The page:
You’ve seen the videos, you know the name of the disease, but how much has your awareness of motor neurone disease really been affected by the Ice Bucket Challenge?
The latter half of August has had our social media sites filled with ‘Ice Bucket Challenges’, in which people around the globe have tipped icy water over their heads in order to raise awareness and funds for the Motor Neurone Disease Association. Celebrities including Bill Gates, Kim Kardashian, and Benedict Cumberbatch, among many others, have created videos, and the nomination process has ensured that the fad has spread as rapidly as the ‘No Make-Up Selfie’ craze to raise money for Cancer Research UK in early 2014.
While the latter activity was based on the idea that in the time it takes to apply make-up in the morning, a female could have checked her breasts and potentially helped to pick up on any pathological changes early, the origin of the icy water is less clear. Despite accusations of ‘self-congratulatory slacktivism’, some say bringing motor neurone disease into the spotlight can only be a good thing. But how much does the general population know about the condition since the explosion of the awareness raising campaign?
Motor neurone disease is a progressive degenerative condition in which the nerves controlling muscle movement (motor nerves) are lost, and so is control over an individual’s limbs and respiratory muscles as a result. Symptoms include severely delayed movements and reactions, difficulty with speaking and swallowing, increased tiredness and pain from working so hard to control movement, and eventually an inability to keep breathing at an appropriate rate.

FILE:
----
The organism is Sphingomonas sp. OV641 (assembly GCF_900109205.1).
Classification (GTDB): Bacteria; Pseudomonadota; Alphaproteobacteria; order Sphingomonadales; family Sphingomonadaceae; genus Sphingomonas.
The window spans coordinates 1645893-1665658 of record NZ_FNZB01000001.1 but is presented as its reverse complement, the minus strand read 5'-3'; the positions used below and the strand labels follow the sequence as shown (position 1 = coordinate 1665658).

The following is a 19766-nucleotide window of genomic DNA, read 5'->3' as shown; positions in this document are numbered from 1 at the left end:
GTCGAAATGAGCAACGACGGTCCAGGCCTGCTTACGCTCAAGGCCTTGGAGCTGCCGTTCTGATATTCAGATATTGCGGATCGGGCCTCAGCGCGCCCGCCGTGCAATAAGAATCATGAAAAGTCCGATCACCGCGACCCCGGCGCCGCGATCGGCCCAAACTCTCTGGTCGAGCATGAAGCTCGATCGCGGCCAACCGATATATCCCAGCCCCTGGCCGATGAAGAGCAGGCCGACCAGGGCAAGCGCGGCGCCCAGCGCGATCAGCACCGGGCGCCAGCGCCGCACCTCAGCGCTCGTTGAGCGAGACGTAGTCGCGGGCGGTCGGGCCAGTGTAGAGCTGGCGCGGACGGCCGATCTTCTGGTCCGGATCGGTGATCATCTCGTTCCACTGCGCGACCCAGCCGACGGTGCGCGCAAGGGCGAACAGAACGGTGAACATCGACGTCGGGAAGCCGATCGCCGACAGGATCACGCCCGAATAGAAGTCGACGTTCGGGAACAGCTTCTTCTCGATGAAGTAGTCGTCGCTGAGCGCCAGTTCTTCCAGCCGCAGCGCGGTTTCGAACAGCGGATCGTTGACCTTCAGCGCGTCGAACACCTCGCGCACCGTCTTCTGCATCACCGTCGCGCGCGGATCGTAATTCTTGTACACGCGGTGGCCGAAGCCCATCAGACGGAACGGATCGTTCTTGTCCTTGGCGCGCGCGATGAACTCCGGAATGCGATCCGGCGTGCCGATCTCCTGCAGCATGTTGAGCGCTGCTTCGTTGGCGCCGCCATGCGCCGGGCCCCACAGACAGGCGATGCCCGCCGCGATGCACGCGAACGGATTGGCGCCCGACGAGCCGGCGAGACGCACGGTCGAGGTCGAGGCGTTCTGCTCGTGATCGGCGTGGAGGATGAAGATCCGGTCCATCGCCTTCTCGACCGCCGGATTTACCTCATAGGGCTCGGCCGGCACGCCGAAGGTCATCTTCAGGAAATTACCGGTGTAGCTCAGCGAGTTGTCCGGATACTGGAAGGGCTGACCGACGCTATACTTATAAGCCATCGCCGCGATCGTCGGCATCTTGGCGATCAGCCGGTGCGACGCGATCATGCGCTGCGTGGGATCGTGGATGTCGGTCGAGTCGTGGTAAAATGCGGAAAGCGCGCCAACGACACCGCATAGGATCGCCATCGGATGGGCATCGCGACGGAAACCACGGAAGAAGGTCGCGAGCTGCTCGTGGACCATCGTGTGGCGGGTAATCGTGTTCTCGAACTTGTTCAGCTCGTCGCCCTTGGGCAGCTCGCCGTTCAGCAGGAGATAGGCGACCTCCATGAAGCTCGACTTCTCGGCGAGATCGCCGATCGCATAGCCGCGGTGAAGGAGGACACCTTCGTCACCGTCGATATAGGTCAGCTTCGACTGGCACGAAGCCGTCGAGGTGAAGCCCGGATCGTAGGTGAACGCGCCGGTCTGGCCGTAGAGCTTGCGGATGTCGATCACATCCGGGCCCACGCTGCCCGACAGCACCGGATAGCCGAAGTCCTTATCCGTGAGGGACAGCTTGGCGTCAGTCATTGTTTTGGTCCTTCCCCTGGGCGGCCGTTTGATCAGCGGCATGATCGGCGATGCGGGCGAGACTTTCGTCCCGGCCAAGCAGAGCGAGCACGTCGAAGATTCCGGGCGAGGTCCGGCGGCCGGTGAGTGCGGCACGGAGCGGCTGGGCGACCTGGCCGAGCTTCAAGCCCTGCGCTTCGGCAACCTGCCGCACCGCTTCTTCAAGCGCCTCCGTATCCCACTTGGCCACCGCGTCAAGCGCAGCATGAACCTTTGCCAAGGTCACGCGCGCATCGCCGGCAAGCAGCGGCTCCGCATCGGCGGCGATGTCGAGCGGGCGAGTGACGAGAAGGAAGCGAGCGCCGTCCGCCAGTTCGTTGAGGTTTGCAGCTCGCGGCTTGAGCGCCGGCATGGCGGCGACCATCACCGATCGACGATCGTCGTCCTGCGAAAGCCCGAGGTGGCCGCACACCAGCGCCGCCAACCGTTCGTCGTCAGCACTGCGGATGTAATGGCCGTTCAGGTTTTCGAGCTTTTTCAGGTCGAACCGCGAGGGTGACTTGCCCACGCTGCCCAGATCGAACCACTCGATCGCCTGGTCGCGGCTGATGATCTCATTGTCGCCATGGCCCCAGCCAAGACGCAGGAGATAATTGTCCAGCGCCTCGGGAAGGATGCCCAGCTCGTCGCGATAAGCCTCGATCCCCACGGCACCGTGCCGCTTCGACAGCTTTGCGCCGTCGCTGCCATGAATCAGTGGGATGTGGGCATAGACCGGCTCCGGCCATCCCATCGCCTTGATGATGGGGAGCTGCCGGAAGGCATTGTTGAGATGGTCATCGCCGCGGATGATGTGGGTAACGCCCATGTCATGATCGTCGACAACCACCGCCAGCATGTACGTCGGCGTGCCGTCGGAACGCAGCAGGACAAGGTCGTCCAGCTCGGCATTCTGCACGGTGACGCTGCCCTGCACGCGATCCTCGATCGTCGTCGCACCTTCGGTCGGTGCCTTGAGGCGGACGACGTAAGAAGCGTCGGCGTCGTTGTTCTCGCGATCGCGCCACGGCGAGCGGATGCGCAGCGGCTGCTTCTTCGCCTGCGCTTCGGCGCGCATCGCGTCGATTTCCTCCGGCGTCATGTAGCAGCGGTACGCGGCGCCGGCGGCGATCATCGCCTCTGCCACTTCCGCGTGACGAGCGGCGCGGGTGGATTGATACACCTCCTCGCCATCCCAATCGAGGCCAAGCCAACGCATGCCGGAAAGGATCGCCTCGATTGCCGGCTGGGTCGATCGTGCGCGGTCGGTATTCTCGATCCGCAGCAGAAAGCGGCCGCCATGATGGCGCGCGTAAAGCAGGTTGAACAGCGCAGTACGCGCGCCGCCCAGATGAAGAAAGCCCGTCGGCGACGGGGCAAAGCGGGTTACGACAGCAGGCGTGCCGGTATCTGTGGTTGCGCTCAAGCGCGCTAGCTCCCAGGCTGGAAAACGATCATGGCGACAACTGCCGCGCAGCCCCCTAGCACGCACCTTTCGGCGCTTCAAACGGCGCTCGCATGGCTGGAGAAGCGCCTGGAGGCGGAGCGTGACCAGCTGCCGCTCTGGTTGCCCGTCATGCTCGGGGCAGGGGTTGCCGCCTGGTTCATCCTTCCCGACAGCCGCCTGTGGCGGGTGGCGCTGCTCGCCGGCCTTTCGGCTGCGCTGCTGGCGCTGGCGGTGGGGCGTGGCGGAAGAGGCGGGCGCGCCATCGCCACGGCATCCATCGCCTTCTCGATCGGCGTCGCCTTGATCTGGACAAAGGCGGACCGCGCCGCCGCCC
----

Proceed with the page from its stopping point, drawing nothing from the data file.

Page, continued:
Motor neuron disease is relatively rare, and affects 1-2 people in 100,000 in European populations, however no substantial evidence has been found and research continues to identify the cause of the disease.
There is no cure or truly effective treatment for motor neurone disease. However, treatment with prescription drugs, physiotherapy and speech therapy are often used to help lessen the symptoms. Eventually, patients with the disease need help with breathing and may need to be tube-fed to avoid malnourishment. Psychiatric and palliative care is also significant in helping the patient to achieve the maximal quality of life, and to prepare for the end of their lives as it is a terminal disease.
It is very easy to be cynical about viral fundraising campaigns, particularly when we see groups of people getting involved without donating money or seeming sincere about the cause. We have all seen the struggling ‘chugger’ on a street corner with a collection bucket doing their best to get the general population involved with their given charitable cause, and probably walked straight past with our money firmly fixed on a bus fare or coffee. However, anything motivates large numbers of people to raise awareness and funds should be encouraged. It will be interesting to see which bizarre activity donators will be committing to film next. So come on everyone, Movember-ice-bucket-tree-planting-selfies all round.
By Sophie Evans